Testing for 2016 testing enters final stages 

We have successfully completed the first phase of testing for 2016 bursaries. Having started at the end of July, we have tested at four different testing stations in the surrounding district and at Ridgeway College, narrowing the selection down to the top 40 applicants.

These 40 students now all have a guaranteed spot in the Sumbandila Outlier programme for weekend and holiday school. However, only 10 of these children will receive the full residential bursary to attend Ridgeway College, and this will be determined by the next phase of selection.

The emphasis now extends beyond English and Maths skills into the personal circumstances, financial need, perceptual skills, reading age, logic, leadership, entrepreneurial potential, and resilience of each child. A background check is also done to rule out any applicants who applied with false information. Only children who qualify in terms of real financial need can be let into the final round of testing.

We are looking for children with “Grit” and “zest” said Leigh Bristow. “Passion and drive combined with self discipline, empathy and determination.”

Final selection takes place on the 12th of September and the existing Sumbandila scholars will be actively involved in the process.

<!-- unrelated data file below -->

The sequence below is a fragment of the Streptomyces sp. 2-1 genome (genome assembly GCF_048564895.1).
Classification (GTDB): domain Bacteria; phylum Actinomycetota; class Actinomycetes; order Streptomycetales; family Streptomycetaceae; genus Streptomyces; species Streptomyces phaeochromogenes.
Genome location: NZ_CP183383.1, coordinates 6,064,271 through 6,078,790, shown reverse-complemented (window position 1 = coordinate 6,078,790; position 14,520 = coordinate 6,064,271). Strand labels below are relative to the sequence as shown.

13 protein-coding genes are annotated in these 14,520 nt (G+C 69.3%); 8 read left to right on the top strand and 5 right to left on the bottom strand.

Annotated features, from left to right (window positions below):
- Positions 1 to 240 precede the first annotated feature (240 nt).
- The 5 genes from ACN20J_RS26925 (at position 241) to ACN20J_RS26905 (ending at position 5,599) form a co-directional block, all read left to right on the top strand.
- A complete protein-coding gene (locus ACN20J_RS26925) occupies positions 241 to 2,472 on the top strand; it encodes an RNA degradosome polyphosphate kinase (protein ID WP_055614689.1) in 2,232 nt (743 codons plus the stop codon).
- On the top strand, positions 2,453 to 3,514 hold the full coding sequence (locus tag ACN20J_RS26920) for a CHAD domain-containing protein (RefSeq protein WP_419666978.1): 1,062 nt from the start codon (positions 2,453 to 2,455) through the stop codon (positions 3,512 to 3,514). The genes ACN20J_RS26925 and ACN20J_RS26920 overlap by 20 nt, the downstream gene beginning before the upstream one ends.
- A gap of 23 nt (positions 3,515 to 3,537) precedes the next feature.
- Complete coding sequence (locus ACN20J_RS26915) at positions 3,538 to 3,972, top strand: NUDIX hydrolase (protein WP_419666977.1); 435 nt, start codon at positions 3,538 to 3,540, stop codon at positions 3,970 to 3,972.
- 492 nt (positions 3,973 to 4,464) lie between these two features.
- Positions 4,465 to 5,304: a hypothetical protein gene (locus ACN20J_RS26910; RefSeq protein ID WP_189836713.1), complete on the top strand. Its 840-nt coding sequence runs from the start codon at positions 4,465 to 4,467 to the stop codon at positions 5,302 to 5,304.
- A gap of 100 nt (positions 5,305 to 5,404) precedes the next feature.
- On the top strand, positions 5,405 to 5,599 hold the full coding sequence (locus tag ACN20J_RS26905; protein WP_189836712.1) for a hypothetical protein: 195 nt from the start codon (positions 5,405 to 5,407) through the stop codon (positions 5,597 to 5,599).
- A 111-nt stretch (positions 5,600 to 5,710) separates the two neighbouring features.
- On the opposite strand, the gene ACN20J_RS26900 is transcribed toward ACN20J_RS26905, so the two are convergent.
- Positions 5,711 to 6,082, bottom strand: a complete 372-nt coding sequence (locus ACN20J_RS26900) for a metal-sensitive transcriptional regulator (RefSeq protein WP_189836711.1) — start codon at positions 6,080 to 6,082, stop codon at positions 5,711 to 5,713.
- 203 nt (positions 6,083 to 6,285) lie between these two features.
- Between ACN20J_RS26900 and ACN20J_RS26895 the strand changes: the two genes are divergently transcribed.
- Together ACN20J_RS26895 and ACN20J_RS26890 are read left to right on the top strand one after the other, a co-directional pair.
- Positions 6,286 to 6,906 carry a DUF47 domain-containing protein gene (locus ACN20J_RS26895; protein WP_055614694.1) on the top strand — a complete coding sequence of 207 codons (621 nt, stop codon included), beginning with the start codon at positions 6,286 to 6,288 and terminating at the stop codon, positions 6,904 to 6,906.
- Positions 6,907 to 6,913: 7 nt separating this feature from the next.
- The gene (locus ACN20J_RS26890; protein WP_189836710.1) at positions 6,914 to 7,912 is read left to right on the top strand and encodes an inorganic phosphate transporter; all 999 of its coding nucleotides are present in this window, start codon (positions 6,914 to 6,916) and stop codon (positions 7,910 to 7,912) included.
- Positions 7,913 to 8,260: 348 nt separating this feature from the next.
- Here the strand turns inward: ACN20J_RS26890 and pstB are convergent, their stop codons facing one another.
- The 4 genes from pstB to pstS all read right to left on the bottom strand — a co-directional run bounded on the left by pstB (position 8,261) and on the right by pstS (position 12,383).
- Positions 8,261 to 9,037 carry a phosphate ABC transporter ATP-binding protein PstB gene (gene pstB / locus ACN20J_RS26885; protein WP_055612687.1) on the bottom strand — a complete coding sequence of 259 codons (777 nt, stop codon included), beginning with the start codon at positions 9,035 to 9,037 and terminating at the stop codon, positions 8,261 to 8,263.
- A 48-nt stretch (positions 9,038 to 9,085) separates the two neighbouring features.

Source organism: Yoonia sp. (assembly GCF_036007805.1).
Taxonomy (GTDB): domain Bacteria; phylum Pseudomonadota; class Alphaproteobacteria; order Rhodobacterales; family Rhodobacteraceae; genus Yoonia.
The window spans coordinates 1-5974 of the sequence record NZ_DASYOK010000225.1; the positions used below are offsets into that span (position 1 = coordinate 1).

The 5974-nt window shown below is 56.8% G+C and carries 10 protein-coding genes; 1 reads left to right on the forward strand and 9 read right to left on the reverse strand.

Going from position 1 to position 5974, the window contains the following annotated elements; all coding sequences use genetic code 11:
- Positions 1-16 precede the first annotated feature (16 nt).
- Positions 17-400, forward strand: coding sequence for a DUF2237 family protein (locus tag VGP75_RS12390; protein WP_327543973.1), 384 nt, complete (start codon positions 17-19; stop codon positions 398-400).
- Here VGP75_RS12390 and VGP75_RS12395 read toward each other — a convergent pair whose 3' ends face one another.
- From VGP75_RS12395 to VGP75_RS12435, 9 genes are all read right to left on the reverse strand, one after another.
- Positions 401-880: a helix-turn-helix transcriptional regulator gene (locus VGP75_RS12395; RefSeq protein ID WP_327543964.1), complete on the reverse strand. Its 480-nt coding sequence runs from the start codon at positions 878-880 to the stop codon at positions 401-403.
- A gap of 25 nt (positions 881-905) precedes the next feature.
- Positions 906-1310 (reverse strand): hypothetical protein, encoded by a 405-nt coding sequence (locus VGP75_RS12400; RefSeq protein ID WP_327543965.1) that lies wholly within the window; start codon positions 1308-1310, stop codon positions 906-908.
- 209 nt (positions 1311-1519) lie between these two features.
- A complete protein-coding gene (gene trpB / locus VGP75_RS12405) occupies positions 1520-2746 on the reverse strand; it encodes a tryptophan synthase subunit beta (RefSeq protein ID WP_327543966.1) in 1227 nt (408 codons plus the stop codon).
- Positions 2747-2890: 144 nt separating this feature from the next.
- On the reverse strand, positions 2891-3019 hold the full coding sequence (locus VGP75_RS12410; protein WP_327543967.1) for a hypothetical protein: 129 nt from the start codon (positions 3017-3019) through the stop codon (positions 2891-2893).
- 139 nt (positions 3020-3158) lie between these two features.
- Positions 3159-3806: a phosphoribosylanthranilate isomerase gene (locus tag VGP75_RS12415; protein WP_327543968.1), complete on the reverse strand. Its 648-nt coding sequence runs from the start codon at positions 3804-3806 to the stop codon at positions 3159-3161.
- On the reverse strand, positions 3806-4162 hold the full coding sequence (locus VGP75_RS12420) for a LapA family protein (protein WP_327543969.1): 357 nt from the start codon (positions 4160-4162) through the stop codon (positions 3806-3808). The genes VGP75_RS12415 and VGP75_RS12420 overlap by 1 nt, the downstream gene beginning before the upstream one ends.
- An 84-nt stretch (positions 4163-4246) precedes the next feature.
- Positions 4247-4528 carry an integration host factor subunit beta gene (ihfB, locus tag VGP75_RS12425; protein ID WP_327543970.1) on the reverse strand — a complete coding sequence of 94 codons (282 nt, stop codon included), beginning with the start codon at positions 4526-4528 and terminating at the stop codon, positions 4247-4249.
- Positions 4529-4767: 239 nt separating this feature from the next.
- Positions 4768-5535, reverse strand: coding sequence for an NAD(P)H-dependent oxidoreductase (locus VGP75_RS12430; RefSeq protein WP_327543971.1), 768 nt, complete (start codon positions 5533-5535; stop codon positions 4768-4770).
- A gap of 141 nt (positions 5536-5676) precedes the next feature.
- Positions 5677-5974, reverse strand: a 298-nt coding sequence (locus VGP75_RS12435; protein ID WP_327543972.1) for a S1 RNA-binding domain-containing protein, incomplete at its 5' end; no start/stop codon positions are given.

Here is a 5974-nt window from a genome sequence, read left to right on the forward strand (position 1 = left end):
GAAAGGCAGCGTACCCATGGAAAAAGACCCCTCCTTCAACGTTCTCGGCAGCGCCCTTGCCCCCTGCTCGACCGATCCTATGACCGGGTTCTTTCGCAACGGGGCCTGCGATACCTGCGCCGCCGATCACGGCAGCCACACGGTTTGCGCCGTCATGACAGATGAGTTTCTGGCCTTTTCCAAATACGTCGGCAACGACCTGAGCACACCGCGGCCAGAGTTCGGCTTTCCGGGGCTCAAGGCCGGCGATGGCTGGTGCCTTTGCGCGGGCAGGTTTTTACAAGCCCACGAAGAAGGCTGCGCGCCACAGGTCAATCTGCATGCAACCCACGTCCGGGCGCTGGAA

We are thrilled that for the first time we will be awarding full residential bursaries to two deserving students who are currently in Form 2 on our Outlier programme. Having not made it onto the full program in 2014 their outstanding progress this year will be acknowledged and rewarded.

Fun at the Movies!

On Sunday 24 August we treated our residential students to movies and lunch at a shopping Mall at the near by city of Polokwane. For many of our students it was their first time in a movie theatre and they were beaming with excitement.

The residential students have always treasured their Sumbandila outings outside of the school environment where they can be themselves and make wonderful memories. Many of them had to be dragged out of the game arcade which was definitely the highlight of the day!

Naho discovers the joy of art

Naho Maduwa is in his first year at Ridgeway College on the full Sumbandila residential scholarship. Though still in form 1, he knows his dream is to become an engineer. He loves to draw and shows natural talent.

Naho says "I feel peaceful when I draw.... it's like I am in my own world".

We encourage our students to take part in a varied curriculum. We will eagerly watch Naho's talent develop as he matures at Ridgeway College.

Kind regards

Leigh Bristow